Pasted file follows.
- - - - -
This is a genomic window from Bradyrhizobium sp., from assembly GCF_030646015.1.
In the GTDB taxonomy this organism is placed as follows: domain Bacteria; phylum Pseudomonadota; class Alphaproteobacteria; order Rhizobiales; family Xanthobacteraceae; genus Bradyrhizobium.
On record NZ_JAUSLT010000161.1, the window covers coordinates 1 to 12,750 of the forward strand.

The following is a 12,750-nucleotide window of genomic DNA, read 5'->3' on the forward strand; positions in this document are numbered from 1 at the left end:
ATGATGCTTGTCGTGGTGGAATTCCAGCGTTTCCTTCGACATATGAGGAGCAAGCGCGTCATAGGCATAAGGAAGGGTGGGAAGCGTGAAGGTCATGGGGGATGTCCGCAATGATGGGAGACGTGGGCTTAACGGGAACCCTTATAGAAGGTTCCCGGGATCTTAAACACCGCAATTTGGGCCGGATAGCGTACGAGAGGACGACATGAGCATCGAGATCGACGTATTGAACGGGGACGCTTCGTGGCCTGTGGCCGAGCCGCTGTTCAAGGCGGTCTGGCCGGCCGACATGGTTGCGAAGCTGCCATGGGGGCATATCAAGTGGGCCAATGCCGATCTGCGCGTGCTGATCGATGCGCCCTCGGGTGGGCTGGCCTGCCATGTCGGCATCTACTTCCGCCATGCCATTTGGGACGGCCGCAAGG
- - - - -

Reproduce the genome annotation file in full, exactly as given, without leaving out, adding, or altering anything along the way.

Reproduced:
This is a genomic window from Bradyrhizobium sp., from assembly GCF_030646015.1.
In the GTDB taxonomy this organism is placed as follows: domain Bacteria; phylum Pseudomonadota; class Alphaproteobacteria; order Rhizobiales; family Xanthobacteraceae; genus Bradyrhizobium.
On record NZ_JAUSLT010000161.1, the window covers coordinates 1 to 12,750 of the forward strand.

The following is a 12,750-nucleotide window of genomic DNA, read 5'->3' on the forward strand; positions in this document are numbered from 1 at the left end:
ATGATGCTTGTCGTGGTGGAATTCCAGCGTTTCCTTCGACATATGAGGAGCAAGCGCGTCATAGGCATAAGGAAGGGTGGGAAGCGTGAAGGTCATGGGGGATGTCCGCAATGATGGGAGACGTGGGCTTAACGGGAACCCTTATAGAAGGTTCCCGGGATCTTAAACACCGCAATTTGGGCCGGATAGCGTACGAGAGGACGACATGAGCATCGAGATCGACGTATTGAACGGGGACGCTTCGTGGCCTGTGGCCGAGCCGCTGTTCAAGGCGGTCTGGCCGGCCGACATGGTTGCGAAGCTGCCATGGGGGCATATCAAGTGGGCCAATGCCGATCTGCGCGTGCTGATCGATGCGCCCTCGGGTGGGCTGGCCTGCCATGTCGGCATCTACTTCCGCCATGCCATTTGGGACGGCCGCAAGG